SA printing groups face new wave of change
Caxton and Perskor's R3.4bn merger is likely to be the first of several switches in ownership, writes SVEN LUNSCHE
However, the deal will see a black company, Eric Molobi's Kagiso Trust Investment (KTI), losing control over two of the country's largest commercial newspapers, The Citizen and Rapport.
After bringing in black shareholders in the mid-90s, SA's media groups are now preparing for rationalisation as the industry's recent profit squeeze continues.
KTI won joint voting control of Perskor a year ago after buying a 16.5% stake. After Perskor's deal with Caxton, KTI's stake in the merged company will diminish to about 3% and may even be sold.
Perskor is also considering selling its investments in East Coast Radio and Radio Oranje, jointly held with KTI. This is subject to negotiations, says Perskor chief executive Piet Greyling.
KTI confirmed its reduced shareholding but said other negotiations were taking place which could affect its share price.
Caxton, which through CTP runs highly successful regional newspapers and printing presses, is the driving force behind the deal.
"We had reached critical mass in our core market. It was time to expand," said Caxton director Gordon Utian.
The Perskor deal could be the first in a range of transactions for CTP. Looming on the horizon is the 46% held in CTP by industrial group Johnnic which last month embarked on an "infotainment" strategy. "CTP is not a natural fit," said Johnnic CE Vaughan Bray.
Speculation is that Cyril Ramaphosa's New Africa Investments Ltd (Nail), which owns The Sowetan, is keen to buy the stake, together with Johnnic's interests in the Sunday Times.
CTP is also known to be interested in a black empowerment partner, although its founders, Terry Moolman and Noel Coburn, are not likely to give up control.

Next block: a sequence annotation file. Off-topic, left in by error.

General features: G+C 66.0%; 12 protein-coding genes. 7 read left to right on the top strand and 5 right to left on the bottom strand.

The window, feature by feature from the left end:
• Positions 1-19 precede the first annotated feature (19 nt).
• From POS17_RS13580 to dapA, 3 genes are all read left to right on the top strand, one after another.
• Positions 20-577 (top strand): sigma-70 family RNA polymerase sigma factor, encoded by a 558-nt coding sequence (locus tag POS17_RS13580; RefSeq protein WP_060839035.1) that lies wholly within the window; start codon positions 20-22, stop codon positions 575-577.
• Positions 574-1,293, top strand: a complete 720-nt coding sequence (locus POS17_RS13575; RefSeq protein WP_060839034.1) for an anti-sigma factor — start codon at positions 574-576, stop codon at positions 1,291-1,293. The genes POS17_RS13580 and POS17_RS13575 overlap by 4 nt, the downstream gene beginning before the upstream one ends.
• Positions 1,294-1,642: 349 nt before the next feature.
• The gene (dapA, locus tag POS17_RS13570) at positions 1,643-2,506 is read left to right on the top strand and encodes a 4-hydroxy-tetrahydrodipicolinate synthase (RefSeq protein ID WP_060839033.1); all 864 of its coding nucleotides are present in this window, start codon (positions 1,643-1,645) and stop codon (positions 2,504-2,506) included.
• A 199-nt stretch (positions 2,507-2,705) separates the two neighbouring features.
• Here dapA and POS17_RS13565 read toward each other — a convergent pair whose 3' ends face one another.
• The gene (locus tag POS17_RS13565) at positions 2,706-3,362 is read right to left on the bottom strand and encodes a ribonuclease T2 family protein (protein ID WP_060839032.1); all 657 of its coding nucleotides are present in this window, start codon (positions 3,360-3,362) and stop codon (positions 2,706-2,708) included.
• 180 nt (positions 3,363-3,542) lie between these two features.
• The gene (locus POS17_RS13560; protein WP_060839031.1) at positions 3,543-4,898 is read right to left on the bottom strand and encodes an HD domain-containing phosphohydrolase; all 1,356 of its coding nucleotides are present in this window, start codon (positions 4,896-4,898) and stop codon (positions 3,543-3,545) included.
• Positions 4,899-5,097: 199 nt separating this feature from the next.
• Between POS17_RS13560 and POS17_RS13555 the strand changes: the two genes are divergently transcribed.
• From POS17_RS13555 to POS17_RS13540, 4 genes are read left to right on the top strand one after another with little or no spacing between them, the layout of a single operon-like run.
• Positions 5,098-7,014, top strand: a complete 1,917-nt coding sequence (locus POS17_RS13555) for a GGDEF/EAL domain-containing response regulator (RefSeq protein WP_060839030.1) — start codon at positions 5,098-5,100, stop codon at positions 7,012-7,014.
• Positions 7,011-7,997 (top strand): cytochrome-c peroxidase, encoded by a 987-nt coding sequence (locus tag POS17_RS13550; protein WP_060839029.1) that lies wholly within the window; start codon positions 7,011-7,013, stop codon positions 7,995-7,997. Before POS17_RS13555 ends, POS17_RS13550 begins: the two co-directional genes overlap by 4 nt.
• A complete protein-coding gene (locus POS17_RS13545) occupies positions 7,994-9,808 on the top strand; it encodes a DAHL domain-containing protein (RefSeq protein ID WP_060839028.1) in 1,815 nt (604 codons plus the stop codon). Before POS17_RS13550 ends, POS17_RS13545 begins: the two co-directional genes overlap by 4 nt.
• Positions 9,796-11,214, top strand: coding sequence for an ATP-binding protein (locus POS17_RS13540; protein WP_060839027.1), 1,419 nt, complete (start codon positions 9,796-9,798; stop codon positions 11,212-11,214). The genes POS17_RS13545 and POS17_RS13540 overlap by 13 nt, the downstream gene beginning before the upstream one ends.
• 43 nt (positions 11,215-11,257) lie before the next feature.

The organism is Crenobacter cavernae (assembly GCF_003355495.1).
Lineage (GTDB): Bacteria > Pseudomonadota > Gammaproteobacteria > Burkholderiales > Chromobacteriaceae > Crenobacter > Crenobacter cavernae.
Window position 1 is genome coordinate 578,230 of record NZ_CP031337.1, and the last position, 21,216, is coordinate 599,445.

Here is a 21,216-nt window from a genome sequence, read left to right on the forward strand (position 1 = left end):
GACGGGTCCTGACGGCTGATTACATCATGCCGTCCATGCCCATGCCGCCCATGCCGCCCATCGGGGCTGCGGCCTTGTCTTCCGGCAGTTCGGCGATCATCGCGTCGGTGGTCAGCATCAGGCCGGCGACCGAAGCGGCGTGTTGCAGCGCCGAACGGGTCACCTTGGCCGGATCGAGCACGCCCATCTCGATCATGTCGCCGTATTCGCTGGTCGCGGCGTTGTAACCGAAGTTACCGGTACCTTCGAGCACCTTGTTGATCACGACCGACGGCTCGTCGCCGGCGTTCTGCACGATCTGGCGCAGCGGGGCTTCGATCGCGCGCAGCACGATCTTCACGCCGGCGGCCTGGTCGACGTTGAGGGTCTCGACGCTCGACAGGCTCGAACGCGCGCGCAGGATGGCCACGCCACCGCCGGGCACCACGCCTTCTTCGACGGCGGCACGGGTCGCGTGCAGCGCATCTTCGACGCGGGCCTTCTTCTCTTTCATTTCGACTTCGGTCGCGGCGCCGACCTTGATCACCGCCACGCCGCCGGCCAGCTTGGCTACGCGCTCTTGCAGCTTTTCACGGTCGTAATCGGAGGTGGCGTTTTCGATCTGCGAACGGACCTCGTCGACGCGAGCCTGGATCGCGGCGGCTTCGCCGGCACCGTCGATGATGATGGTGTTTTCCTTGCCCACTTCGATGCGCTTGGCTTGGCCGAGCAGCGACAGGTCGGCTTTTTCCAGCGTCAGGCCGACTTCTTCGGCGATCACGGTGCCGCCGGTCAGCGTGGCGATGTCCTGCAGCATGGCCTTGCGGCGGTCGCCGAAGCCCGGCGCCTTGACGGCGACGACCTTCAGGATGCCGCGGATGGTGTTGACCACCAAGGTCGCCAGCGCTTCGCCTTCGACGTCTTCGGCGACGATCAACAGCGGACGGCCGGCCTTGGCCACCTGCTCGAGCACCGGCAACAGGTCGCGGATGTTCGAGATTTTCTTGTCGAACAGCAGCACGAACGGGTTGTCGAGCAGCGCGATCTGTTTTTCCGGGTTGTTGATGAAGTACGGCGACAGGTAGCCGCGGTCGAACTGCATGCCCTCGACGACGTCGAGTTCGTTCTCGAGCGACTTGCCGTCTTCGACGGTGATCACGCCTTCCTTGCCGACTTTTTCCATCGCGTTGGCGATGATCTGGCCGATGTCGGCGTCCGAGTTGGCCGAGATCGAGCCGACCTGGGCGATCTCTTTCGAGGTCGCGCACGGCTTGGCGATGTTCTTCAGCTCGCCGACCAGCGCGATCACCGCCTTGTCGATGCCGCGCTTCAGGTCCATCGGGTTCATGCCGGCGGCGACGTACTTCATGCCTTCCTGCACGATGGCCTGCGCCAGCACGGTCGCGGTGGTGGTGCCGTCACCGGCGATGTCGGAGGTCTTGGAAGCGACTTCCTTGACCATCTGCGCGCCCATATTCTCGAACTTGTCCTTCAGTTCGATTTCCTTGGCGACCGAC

The shares are tightly held and releasing some of the 46% stake would boost its tradeability.
For Moolman, who is notoriously publicity shy, the deal fulfils long-held ambitions of becoming a major player in commercial media. Previous ambitions to buy a stake in the Independent Group were thwarted by fellow shareholders.
Now he will, in all likelihood, control 100% of The Citizen and 50% of Rapport - the detailed ownership structure of the two newspapers is still the subject of talks between Perskor and rival publisher Nasionale Pers.
In terms of the deal, CTP will end up with 75% of the merged company. For the deal, CTP was valued at R2.6-billion and Perskor at R850-million. Their combined turnover is just over R2-billion.
Both companies are traditional competitors in the lucrative, fast-growing, regional newspaper market. "Cost savings and rationalisation are obvious benefits," said Greyling.
Caxton has invested heavily in new machinery over the past two years. For Perskor, this alleviates expensive upgrades.
A third major benefit of the deal is that it reduces Perskor's exposure to the troubled school textbook market. Perskor earnings in the second half of its 1997/98 financial year tumbled by 55% after government cut textbook orders.
Greyling said Perskor would sell to shareholders its stake in Multichoice and in M-Cell, holders of 29% of cellular operator MTN, and eventually also rid itself of its 15% of M-Net. "We want to be in print media only. This is what motivated the CTP deal, " said Greyling.
The merger comes at a time when the ANC government is set to take another look at ownership patterns in the print media industry. The newly created government communications division, headed by powerful ANC member Joel Netshitenzhe, has as one of its tasks a review of regulation in the media industry.
Already faced by falling circulation figures and sluggish advertising revenue, new regulation could speed up the pace of industry rationalisation.